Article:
Associated Press

Matt Shiffler Photography

Union Institute and University in Cincinnati has been awarded a $150,000 grant from an anonymous foundation that aims to help veterans earn their college degrees.

The grant will continue to fund living allowance stipends for honorably discharged, Pell Grant-eligible veterans working toward their bachelor's, master's or doctoral degrees at the school.

Geri Maples, Union's veterans services coordinator, says education is vital to veterans' transition into the civilian world.

A federal judge is deciding whether a young Ohio man's bond should be revoked as he awaits trial on a charge he tried to rush the stage at a Donald Trump rally.

Judge Sharon Ovington scheduled a hearing Monday afternoon on 22-year-old Thomas DiMassimo's bond. She earlier this month found that he violated conditions she set in March allowing him to be free under his own recognizance.

It wasn't clear what conditions he violated, but she ordered him to be electronically monitored and placed on home detention.

Attorneys are asking whether Ohio's new medical marijuana law that bars employers from disciplining professionals from working with marijuana businesses applies to them.

Lawyers have submitted at least two requests for formal opinions on the matter to the state Supreme Court's Board of Professional Conduct. Only the state's high court can discipline licensed attorneys.

Attorneys want to know whether lawyers can use medical marijuana, own or operate medical marijuana businesses and represent marijuana cultivators, processors, dispensaries, patients and caregivers.

State lawmakers are requiring a police officer be posted at each camera, which essentially bans the practice.
Creative Commons

The Ohio Supreme Court will hear a city's challenge to new rules that require a police officer to be present when an automated camera is used to issue traffic tickets.

Springfield's argument against the law was rejected by a county judge last year and the city lost an appeal earlier this year. Nearby Dayton also has an appeal pending before the state's highest court.

CREDIT FLICKR CREATIVE COMMONS USER SELBE B

State officials say a $48,000 audit of Ohio's food stamp program found roughly $31,000 in questionable costs, including benefits used by dead people and duplicate payments.

State Auditor Dave Yost released the findings of Ohio's $2.5 billion Supplemental Nutrition Assistance Program on Tuesday.

The audit found 36 cases where recipients received about $24,000 in benefits a year after they died.

Nearly $29 million was spent outside of Ohio, indicating that those recipients don't live in Ohio or that they're selling cards and benefits.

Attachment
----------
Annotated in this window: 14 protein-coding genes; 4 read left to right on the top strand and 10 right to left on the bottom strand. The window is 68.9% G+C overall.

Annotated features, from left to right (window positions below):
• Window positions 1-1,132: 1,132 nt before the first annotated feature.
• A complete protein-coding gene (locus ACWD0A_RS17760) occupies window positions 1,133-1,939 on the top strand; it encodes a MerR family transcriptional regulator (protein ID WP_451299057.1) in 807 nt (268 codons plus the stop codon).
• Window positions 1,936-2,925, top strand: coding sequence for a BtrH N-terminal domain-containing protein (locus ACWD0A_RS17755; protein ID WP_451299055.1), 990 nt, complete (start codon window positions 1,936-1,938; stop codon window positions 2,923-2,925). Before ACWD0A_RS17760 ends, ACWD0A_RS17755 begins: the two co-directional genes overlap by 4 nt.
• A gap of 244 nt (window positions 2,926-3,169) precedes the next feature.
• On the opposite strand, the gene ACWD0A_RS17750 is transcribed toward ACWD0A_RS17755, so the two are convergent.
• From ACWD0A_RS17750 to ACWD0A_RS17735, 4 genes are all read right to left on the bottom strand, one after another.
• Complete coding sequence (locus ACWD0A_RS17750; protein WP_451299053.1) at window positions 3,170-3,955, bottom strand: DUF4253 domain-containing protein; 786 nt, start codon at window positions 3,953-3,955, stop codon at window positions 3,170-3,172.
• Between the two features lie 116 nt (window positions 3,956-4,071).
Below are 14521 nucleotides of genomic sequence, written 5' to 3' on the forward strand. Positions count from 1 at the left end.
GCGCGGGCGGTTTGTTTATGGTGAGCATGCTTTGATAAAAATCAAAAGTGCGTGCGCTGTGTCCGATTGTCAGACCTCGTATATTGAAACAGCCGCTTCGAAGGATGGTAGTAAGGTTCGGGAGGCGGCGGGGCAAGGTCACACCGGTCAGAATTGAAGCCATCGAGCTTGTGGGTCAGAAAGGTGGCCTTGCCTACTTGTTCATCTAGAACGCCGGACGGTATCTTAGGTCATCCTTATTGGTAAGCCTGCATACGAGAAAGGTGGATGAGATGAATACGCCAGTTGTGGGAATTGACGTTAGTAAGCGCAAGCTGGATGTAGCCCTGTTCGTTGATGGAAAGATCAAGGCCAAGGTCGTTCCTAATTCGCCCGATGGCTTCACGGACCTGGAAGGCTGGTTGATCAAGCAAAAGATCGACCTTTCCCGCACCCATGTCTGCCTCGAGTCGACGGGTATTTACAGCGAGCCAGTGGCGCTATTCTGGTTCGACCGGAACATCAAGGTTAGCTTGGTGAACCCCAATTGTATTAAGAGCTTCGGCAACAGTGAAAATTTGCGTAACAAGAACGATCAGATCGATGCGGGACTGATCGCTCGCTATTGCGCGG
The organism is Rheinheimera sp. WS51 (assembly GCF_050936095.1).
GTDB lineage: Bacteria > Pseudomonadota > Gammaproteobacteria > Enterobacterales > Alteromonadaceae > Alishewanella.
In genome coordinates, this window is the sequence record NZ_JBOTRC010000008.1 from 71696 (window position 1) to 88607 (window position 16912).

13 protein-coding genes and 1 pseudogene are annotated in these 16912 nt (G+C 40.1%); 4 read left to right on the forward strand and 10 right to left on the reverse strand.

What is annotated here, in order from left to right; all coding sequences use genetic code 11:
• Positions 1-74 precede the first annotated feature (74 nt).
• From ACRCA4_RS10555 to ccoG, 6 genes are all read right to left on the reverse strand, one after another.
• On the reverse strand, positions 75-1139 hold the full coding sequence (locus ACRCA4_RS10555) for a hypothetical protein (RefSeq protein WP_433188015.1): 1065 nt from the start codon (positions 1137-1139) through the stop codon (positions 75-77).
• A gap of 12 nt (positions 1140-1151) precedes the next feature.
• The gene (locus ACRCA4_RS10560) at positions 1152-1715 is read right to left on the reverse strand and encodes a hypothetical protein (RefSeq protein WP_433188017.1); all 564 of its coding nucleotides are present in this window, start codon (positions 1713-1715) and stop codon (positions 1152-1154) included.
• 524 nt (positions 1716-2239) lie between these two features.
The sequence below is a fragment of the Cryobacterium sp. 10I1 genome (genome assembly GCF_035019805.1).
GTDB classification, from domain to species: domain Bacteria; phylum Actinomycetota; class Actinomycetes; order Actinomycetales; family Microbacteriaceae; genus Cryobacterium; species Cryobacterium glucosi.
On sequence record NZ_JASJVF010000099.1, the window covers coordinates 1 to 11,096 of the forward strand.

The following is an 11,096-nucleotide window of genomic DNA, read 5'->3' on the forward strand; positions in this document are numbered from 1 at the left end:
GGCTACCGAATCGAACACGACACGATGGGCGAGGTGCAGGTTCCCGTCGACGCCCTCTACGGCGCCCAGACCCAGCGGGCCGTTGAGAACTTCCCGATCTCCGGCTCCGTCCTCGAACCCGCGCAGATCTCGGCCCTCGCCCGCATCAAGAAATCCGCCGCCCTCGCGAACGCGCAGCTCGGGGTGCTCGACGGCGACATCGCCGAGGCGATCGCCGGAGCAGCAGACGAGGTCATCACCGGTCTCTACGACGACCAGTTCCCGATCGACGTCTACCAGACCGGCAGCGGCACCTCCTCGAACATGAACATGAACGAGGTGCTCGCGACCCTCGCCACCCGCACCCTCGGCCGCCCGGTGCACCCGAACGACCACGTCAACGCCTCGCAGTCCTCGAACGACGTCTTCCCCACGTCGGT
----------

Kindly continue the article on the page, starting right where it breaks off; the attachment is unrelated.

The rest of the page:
John Glenn, Jr. Signed Photograph to Wallace Greene, Jr., 1962 - From the Wallace M. Greene, Jr. Collection (COLL/3093), Marine Corps Archives & Special Collections
USMC Archives

Astronaut John Glenn is getting an airport renamed in his honor in his home state of Ohio.

The 94-year-old former U.S. senator and his wife are scheduled to appear at a ceremony Tuesday to rename Port Columbus International Airport in Ohio's capital city as John Glenn Columbus International Airport.

State lawmakers voted on a bill last month to authorize the renaming. Republican House Speaker Clifford Rosenberger and Democratic Mayor Andrew Ginther are expected at the event.

Dayton Power & Light

Severe storms knocked down trees and power lines in parts of southwestern and central Ohio, causing thousands of power outages as rain produced some flooding in low-lying areas.  
 

Organizers of a petition drive to raise Cleveland's minimum wage to $15 an hour appear to have missed its deadline to get the measure on the November ballot.

Cleveland.com reports the Cleveland City Council could stall action on the issue long enough to prevent a November vote.

Cleveland Mayor Frank Jackson and City Council President Kevin Kelley oppose raising the current minimum wage of $8.10, but would support an increase if mandated statewide or nationally.

Republican Gov. John Kasich has signed legislation legalizing medical marijuana in Ohio, though patients shouldn't expect to get it from dispensaries here anytime soon.

While the law takes effect in 90 days, the medical marijuana program won't be running by then. It's expected to be fully operational in about two years.

The measure lays out a number of steps that must happen first, including the writing of rules for retailers and cultivators.

Cincinnati Zoo

The Cincinnati Zoo plans to reopen its gorilla exhibit with a higher, reinforced barrier installed after a boy got into the exhibit and was dragged by a 400-pound gorilla, which was then shot and killed.

The exhibit's reopening Tuesday comes a day after a prosecutor said the boy's mother would not be charged and that the 3-year-old had "scampered off" as children sometimes do.

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